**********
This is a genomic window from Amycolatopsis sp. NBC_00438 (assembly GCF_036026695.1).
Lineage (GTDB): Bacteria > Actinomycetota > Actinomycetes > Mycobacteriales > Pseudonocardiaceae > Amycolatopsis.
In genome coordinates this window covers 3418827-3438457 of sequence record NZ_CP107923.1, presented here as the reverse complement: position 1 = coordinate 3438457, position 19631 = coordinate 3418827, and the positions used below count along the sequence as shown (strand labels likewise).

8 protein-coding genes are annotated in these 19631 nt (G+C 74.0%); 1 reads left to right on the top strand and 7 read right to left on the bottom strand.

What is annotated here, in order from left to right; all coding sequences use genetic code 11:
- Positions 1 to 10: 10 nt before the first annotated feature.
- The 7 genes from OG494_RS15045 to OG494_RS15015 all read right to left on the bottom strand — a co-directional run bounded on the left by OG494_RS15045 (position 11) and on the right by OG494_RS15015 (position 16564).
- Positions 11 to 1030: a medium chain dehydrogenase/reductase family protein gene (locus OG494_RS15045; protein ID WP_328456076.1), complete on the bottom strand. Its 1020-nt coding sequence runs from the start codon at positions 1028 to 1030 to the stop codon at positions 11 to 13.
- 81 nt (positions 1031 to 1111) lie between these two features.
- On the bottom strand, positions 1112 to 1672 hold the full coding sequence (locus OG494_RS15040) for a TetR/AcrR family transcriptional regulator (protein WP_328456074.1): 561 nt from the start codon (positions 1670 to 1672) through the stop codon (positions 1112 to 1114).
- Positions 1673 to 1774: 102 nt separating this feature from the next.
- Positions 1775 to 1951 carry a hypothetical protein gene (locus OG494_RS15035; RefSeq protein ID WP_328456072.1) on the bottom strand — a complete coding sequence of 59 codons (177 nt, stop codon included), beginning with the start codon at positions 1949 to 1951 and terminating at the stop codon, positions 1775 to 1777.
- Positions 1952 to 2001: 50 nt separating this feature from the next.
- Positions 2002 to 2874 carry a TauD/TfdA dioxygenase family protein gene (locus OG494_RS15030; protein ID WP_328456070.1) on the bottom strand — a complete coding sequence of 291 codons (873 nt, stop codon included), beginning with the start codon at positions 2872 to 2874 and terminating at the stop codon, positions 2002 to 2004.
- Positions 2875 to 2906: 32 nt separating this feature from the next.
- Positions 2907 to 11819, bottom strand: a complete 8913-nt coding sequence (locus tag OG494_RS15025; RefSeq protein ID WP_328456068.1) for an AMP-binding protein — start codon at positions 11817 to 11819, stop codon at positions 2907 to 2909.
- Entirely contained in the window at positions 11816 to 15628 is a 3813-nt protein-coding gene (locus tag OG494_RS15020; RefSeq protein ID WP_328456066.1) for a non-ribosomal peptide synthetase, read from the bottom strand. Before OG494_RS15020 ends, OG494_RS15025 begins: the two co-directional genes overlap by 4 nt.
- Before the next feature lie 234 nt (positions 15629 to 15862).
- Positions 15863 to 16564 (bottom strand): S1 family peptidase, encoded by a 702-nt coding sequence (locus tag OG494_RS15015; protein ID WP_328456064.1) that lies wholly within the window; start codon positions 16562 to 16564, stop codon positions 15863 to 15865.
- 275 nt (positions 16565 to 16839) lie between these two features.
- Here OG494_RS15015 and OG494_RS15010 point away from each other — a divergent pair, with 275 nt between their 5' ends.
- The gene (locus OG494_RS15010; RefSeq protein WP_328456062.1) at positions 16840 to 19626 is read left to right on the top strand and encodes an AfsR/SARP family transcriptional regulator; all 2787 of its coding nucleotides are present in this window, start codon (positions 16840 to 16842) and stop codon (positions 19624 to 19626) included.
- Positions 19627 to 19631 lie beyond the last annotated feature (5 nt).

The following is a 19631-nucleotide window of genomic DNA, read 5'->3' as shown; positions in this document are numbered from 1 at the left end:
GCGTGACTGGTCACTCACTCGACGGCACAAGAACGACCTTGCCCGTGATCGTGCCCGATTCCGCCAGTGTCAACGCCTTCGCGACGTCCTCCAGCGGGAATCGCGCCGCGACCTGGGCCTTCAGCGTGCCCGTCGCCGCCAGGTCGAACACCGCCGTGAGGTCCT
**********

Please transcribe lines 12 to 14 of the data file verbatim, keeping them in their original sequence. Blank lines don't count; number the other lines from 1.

- Positions 1775 to 1951 carry a hypothetical protein gene (locus OG494_RS15035; RefSeq protein ID WP_328456072.1) on the bottom strand — a complete coding sequence of 59 codons (177 nt, stop codon included), beginning with the start codon at positions 1949 to 1951 and terminating at the stop codon, positions 1775 to 1777.
- Positions 1952 to 2001: 50 nt separating this feature from the next.
- Positions 2002 to 2874 carry a TauD/TfdA dioxygenase family protein gene (locus OG494_RS15030; protein ID WP_328456070.1) on the bottom strand — a complete coding sequence of 291 codons (873 nt, stop codon included), beginning with the start codon at positions 2872 to 2874 and terminating at the stop codon, positions 2002 to 2004.